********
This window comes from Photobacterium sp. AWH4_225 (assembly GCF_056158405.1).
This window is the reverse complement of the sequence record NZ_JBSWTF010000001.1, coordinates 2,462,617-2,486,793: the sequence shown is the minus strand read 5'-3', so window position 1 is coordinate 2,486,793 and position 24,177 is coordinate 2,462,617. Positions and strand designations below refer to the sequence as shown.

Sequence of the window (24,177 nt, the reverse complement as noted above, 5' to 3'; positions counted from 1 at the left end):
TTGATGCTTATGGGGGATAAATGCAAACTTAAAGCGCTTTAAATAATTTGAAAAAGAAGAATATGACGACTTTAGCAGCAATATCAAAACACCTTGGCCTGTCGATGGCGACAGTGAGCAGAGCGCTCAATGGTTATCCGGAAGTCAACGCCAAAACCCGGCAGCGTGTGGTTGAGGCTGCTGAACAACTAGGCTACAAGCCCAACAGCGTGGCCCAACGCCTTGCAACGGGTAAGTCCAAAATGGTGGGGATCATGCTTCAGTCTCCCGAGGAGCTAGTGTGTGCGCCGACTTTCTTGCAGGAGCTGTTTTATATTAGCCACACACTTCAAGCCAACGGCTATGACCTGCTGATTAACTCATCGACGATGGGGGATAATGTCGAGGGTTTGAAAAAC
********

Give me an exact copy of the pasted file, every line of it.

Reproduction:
This window comes from Photobacterium sp. AWH4_225 (assembly GCF_056158405.1).
This window is the reverse complement of the sequence record NZ_JBSWTF010000001.1, coordinates 2,462,617-2,486,793: the sequence shown is the minus strand read 5'-3', so window position 1 is coordinate 2,486,793 and position 24,177 is coordinate 2,462,617. Positions and strand designations below refer to the sequence as shown.

Sequence of the window (24,177 nt, the reverse complement as noted above, 5' to 3'; positions counted from 1 at the left end):
TTGATGCTTATGGGGGATAAATGCAAACTTAAAGCGCTTTAAATAATTTGAAAAAGAAGAATATGACGACTTTAGCAGCAATATCAAAACACCTTGGCCTGTCGATGGCGACAGTGAGCAGAGCGCTCAATGGTTATCCGGAAGTCAACGCCAAAACCCGGCAGCGTGTGGTTGAGGCTGCTGAACAACTAGGCTACAAGCCCAACAGCGTGGCCCAACGCCTTGCAACGGGTAAGTCCAAAATGGTGGGGATCATGCTTCAGTCTCCCGAGGAGCTAGTGTGTGCGCCGACTTTCTTGCAGGAGCTGTTTTATATTAGCCACACACTTCAAGCCAACGGCTATGACCTGCTGATTAACTCATCGACGATGGGGGATAATGTCGAGGGTTTGAAAAAC